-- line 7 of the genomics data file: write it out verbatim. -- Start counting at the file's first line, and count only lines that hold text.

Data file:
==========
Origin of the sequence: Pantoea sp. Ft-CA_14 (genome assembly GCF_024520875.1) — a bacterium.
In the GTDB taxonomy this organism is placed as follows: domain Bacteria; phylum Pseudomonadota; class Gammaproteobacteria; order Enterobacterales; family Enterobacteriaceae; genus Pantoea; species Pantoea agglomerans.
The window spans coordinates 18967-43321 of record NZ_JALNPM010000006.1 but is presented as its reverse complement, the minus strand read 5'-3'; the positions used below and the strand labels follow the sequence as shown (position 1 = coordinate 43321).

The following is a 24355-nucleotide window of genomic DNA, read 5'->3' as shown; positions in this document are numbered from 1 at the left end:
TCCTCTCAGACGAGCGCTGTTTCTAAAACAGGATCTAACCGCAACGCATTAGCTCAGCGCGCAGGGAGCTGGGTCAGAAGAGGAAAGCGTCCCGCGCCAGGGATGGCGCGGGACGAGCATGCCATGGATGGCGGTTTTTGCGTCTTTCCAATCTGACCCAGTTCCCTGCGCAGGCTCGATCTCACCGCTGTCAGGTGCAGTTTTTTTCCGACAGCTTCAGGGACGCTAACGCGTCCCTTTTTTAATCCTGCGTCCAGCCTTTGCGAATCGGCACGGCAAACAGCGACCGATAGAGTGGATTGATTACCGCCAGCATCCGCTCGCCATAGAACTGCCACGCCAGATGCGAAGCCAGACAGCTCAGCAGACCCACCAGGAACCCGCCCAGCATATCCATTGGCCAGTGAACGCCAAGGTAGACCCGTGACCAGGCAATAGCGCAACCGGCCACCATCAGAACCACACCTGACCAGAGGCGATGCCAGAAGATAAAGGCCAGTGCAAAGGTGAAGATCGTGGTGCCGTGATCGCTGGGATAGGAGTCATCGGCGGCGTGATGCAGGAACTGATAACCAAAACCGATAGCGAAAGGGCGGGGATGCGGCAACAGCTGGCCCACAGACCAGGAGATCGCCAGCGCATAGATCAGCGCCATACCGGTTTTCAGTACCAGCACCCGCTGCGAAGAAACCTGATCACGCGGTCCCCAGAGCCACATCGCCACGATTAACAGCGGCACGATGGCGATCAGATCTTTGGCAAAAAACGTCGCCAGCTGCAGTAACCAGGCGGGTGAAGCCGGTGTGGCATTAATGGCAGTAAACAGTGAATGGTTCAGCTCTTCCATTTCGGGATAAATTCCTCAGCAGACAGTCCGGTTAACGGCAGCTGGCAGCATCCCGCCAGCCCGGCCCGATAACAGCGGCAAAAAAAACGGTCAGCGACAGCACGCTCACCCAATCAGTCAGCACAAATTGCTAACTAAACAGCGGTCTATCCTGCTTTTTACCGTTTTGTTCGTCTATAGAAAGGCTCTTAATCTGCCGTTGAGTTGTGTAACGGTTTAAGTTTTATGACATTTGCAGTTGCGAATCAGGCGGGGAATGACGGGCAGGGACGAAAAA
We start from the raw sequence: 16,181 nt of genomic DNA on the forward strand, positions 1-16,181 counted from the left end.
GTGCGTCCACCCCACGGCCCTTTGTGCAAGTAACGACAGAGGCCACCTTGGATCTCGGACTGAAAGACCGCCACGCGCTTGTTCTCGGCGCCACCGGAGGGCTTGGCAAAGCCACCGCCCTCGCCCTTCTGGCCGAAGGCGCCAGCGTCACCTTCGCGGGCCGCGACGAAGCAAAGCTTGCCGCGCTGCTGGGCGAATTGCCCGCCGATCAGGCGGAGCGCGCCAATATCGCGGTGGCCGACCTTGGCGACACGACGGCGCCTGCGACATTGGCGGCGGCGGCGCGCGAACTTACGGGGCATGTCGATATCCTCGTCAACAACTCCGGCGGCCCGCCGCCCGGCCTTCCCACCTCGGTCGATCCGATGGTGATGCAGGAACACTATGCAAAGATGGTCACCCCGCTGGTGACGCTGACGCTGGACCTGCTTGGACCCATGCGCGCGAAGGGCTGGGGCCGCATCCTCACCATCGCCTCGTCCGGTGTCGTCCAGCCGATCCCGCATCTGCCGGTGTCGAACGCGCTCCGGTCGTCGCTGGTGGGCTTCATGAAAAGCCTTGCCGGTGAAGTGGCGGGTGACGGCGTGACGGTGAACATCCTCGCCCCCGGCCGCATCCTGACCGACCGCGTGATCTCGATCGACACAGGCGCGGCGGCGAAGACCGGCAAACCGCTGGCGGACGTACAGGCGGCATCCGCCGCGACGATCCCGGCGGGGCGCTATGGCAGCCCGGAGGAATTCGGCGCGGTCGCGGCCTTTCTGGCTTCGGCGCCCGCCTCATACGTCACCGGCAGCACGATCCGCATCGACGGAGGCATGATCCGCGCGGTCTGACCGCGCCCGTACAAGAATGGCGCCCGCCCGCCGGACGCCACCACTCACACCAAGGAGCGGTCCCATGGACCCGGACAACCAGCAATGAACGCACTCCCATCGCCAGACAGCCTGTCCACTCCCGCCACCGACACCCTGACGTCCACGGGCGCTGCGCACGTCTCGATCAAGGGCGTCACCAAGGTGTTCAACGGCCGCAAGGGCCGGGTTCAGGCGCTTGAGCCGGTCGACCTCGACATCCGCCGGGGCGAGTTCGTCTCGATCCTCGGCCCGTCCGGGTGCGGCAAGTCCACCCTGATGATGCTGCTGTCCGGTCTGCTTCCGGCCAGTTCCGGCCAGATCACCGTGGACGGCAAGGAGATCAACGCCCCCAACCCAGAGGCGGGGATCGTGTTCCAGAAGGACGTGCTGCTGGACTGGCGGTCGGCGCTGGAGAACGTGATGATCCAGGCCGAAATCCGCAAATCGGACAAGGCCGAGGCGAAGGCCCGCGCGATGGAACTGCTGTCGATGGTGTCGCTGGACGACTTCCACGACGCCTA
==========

GTGCGTCCACCCCACGGCCCTTTGTGCAAGTAACGACAGAGGCCACCTTGGATCTCGGACTGAAAGACCGCCACGCGCTTGTTCTCGGCGCCACCGGAGGGCTTGGCAAAGCCACCGCCCTCGCCCTTCTGGCCGAAGGCGCCAGCGTCACCTTCGCGGGCCGCGACGAAGCAAAGCTTGCCGCGCTGCTGGGCGAATTGCCCGCCGATCAGGCGGAGCGCGCCAATATCGCGGTGGCCGACCTTGGCGACACGACGGCGCCTGCGACATTGGCGGCGGCGGCGCGCGAACTTACGGGGCATGTCGATATCCTCGTCAACAACTCCGGCGGCCCGCCGCCCGGCCTTCCCACCTCGGTCGATCCGATGGTGATGCAGGAACACTATGCAAAGATGGTCACCCCGCTGGTGACGCTGACGCTGGACCTGCTTGGACCCATGCGCGCGAAGGGCTGGGGCCGCATCCTCACCATCGCCTCGTCCGGTGTCGTCCAGCCGATCCCGCATCTGCCGGTGTCGAACGCGCTCCGGTCGTCGCTGGTGGGCTTCATGAAAAGCCTTGCCGGTGAAGTGGCGGGTGACGGCGTGACGGTGAACATCCTCGCCCCCGGCCGCATCCTGACCGACCGCGTGATCTCGATCGACACAGGCGCGGCGGCGAAGACCGGCAAACCGCTGGCGGACGTACAGGCGGCATCCGCCGCGACGATCCCGGCGGGGCGCTATGGCAGCCCGGAGGAATTCGGCGCGGTCGCGGCCTTTCTGGCTTCGGCGCCCGCCTCATACGTCACCGGCAGCACGATCCGCATCGACGGAGGCATGATCCGCGCGGTCTGACCGCGCCCGTACAAGAATGGCGCCCGCCCGCCGGACGCCACCACTCACACCAAGGAGCGGTCCCATGGACCCGGACAACCAGCAATGAACGCACTCCCATCGCCAGACAGCCTGTCCACTCCCGCCACCGACACCCTGACGTCCACGGGCGCTGCGCACGTCTCGATCAAGGGCGTCACCAAGGTGTTCAACGGCCGCAAGGGCCGGGTTCAGGCGCTTGAGCCGGTCGACCTCGACATCCGCCGGGGCGAGTTCGTCTCGATCCTCGGCCCGTCCGGGTGCGGCAAGTCCACCCTGATGATGCTGCTGTCCGGTCTGCTTCCGGCCAGTTCCGGCCAGATCACCGTGGACGGCAAGGAGATCAACGCCCCCAACCCAGAGGCGGGGATCGTGTTCCAGAAGGACGTGCTGCTGGACTGGCGGTCGGCGCTGGAGAACGTGATGATCCAGGCCGAAATCCGCAAATCGGACAAGGCCGAGGCGAAGGCCCGCGCGATGGAACTGCTGTCGATGGTGTCGCTGGACGACTTCCACGACGCCTA